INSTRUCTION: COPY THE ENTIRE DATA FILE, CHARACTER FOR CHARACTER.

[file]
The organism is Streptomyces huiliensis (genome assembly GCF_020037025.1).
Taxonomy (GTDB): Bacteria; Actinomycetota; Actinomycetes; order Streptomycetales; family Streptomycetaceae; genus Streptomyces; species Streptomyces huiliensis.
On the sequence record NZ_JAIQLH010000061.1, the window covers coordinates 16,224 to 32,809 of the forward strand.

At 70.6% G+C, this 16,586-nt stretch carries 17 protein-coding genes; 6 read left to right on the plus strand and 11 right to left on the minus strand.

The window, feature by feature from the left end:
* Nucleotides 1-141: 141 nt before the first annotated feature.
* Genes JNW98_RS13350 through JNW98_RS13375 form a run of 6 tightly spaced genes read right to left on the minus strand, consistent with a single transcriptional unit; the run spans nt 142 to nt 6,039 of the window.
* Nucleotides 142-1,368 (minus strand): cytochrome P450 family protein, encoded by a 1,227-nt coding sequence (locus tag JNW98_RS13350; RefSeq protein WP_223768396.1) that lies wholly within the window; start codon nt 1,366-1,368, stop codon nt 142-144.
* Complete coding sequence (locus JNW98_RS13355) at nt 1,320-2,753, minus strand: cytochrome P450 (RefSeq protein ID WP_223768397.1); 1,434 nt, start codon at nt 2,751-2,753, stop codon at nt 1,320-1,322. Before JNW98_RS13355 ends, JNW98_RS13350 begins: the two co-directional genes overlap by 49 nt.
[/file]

The organism is Streptomyces huiliensis (genome assembly GCF_020037025.1).
Taxonomy (GTDB): Bacteria; Actinomycetota; Actinomycetes; order Streptomycetales; family Streptomycetaceae; genus Streptomyces; species Streptomyces huiliensis.
On the sequence record NZ_JAIQLH010000061.1, the window covers coordinates 16,224 to 32,809 of the forward strand.

At 70.6% G+C, this 16,586-nt stretch carries 17 protein-coding genes; 6 read left to right on the plus strand and 11 right to left on the minus strand.

The window, feature by feature from the left end:
* Nucleotides 1-141: 141 nt before the first annotated feature.
* Genes JNW98_RS13350 through JNW98_RS13375 form a run of 6 tightly spaced genes read right to left on the minus strand, consistent with a single transcriptional unit; the run spans nt 142 to nt 6,039 of the window.
* Nucleotides 142-1,368 (minus strand): cytochrome P450 family protein, encoded by a 1,227-nt coding sequence (locus tag JNW98_RS13350; RefSeq protein WP_223768396.1) that lies wholly within the window; start codon nt 1,366-1,368, stop codon nt 142-144.
* Complete coding sequence (locus JNW98_RS13355) at nt 1,320-2,753, minus strand: cytochrome P450 (RefSeq protein ID WP_223768397.1); 1,434 nt, start codon at nt 2,751-2,753, stop codon at nt 1,320-1,322. Before JNW98_RS13355 ends, JNW98_RS13350 begins: the two co-directional genes overlap by 49 nt.